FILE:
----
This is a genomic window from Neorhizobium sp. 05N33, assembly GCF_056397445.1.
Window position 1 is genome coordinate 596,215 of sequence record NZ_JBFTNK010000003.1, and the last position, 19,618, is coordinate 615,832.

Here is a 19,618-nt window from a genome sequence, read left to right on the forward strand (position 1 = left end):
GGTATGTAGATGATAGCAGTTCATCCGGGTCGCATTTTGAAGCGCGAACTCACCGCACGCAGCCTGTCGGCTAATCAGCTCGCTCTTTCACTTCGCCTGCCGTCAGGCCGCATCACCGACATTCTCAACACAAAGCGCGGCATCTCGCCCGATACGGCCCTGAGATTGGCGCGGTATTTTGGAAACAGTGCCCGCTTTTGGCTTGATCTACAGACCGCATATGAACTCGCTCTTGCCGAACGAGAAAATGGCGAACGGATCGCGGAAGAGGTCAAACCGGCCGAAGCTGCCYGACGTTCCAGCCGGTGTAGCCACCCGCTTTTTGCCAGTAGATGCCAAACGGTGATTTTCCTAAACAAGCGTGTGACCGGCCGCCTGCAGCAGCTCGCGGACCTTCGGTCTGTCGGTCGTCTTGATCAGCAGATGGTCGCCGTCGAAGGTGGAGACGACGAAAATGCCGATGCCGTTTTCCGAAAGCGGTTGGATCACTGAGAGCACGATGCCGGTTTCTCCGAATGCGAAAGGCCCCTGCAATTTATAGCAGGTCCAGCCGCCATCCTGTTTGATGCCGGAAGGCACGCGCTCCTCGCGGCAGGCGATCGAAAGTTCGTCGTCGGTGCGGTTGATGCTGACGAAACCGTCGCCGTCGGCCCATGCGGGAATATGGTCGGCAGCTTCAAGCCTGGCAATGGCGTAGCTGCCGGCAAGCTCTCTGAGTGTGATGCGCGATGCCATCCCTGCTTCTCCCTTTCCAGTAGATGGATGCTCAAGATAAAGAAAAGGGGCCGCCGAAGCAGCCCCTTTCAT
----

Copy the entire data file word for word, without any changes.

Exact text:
This is a genomic window from Neorhizobium sp. 05N33, assembly GCF_056397445.1.
Window position 1 is genome coordinate 596,215 of sequence record NZ_JBFTNK010000003.1, and the last position, 19,618, is coordinate 615,832.

Here is a 19,618-nt window from a genome sequence, read left to right on the forward strand (position 1 = left end):
GGTATGTAGATGATAGCAGTTCATCCGGGTCGCATTTTGAAGCGCGAACTCACCGCACGCAGCCTGTCGGCTAATCAGCTCGCTCTTTCACTTCGCCTGCCGTCAGGCCGCATCACCGACATTCTCAACACAAAGCGCGGCATCTCGCCCGATACGGCCCTGAGATTGGCGCGGTATTTTGGAAACAGTGCCCGCTTTTGGCTTGATCTACAGACCGCATATGAACTCGCTCTTGCCGAACGAGAAAATGGCGAACGGATCGCGGAAGAGGTCAAACCGGCCGAAGCTGCCYGACGTTCCAGCCGGTGTAGCCACCCGCTTTTTGCCAGTAGATGCCAAACGGTGATTTTCCTAAACAAGCGTGTGACCGGCCGCCTGCAGCAGCTCGCGGACCTTCGGTCTGTCGGTCGTCTTGATCAGCAGATGGTCGCCGTCGAAGGTGGAGACGACGAAAATGCCGATGCCGTTTTCCGAAAGCGGTTGGATCACTGAGAGCACGATGCCGGTTTCTCCGAATGCGAAAGGCCCCTGCAATTTATAGCAGGTCCAGCCGCCATCCTGTTTGATGCCGGAAGGCACGCGCTCCTCGCGGCAGGCGATCGAAAGTTCGTCGTCGGTGCGGTTGATGCTGACGAAACCGTCGCCGTCGGCCCATGCGGGAATATGGTCGGCAGCTTCAAGCCTGGCAATGGCGTAGCTGCCGGCAAGCTCTCTGAGTGTGATGCGCGATGCCATCCCTGCTTCTCCCTTTCCAGTAGATGGATGCTCAAGATAAAGAAAAGGGGCCGCCGAAGCAGCCCCTTTCAT